On September 26 of this year our Holy Father Pope Paul VI will reach the venerable age of 80. The whole Catholic world (and we are sure many others) will greet him with
filial affection, and will offer prayers of gratitude to God, that in this age of numerous, unprecedented problems, He has given us a wise, courageous, fatherly and saintly pastor. The people of the Philippines
wish to add their greeting and prayers to those of the rest of the world and to salute the successor of St. Peter. The successor of Peter! Consider what the title implies.
The Primacy of Peter
Peter even in the time of Christ already enjoyed an undefined primacy among the twelve. He is mentioned more often than the other Apostles; all the evangelists agree in according him a certain de facto leadership,
a special intimacy with Christ. This prominence, begun in the life of Christ and obviously intended by Him, became sharper after the Ascension when Peter appears as the acknowledged head of the infant Church.
Christ showed himself the author of this primacy especially in three remarkable incidents. Best known of these is the familiar scene recorded in the 16th chapter of St. Matthew. The passage is as follows:
Jesus put this question to his disciples: "Who do people say the Son of Man is?" And they said: "Some say He is John the Baptist, some Elijah, and
other Jeremiah or one of the prophets." "But you," he said, "who do you say I am?" Simon Peter spoke up, "You are the
Christ," he said, "the Son of the living God." Jesus replied, "Simon, son of Jonah, you are a happy man! Because it was not flesh
and blood that revealed this to you but my Father in heaven. So I now say to you. You are Peter, and on this rock I will build my
Church. And the gates of the underworld can never hold out against it. I will give you the keys of the Kingdom of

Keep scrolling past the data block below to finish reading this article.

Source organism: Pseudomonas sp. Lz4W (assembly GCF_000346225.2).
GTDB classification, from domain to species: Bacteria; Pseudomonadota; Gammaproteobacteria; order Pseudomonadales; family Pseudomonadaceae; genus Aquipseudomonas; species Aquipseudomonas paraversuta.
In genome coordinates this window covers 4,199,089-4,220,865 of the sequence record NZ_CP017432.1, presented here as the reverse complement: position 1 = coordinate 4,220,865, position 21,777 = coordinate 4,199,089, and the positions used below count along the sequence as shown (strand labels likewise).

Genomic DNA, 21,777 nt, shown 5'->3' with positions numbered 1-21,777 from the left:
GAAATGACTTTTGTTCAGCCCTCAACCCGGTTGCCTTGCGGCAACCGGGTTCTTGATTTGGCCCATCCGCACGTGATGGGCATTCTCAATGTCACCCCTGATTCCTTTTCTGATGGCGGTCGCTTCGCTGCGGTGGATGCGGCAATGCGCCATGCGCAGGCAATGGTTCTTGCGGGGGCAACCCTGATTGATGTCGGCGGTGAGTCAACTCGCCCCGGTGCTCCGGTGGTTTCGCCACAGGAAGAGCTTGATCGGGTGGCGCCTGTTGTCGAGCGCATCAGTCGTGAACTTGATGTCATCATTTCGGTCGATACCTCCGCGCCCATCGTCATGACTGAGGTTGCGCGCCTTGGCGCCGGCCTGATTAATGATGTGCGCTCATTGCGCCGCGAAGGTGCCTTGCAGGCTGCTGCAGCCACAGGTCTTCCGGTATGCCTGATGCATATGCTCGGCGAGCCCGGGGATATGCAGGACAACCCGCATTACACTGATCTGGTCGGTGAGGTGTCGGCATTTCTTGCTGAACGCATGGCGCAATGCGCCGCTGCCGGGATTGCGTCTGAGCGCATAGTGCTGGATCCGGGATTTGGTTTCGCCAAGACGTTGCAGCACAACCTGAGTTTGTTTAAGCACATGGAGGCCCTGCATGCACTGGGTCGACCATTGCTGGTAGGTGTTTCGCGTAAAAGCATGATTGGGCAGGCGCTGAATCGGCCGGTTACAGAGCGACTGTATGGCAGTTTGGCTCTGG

heaven; whatever you bind on earth, shall be considered bound in heaven; whatever you loose on earth shall
be considered loosed in heaven."1
Powerful though this statement is, more powerful even are the words of Jesus to Peter on the lake shore after the resurrection, because they were conveyed in the shepherd-image so familiar to the Jewish mind and so
identified with authority. Three times our Lord drew from St. Peter a profession of love and three times our Lord answered: "Feed my lambs," "Look after my sheep," "Feed my
sheep".2 The rest of Christ's followers, the apostles no less than those of humbler rank were placed in Peter's charge. He was to lead them, guide them, nourish them.
This explicit mandate
at the lake shore echoed a promise previously given at the Last Supper. At that most important moment, when Christ was making his final disposition for His Church, he addressed himself to Peter. "Simon,
Simon, Satan has got his wish to shift you all like wheat. But I have prayed for you, Simon, that your faith may not fail and once you have recovered, you in your turn must strengthen your brothers."3
This prophecy is all the more remarkable because it was uttered in the context of the warning of Peter's falls. Notwithstanding his lamentable manifestation of weakness, Peter would still remain the
The Primary of the Pope
These gifts were obviously not intended only for Peter in his life time. They were for the Church and so would pass on to the successors of Peter, the Bishops of
Rome. Not much is known about the early Roman Church but it is significant that whenever this Church appears, the role is a general superintendence over all Christians, an exercise in other words of the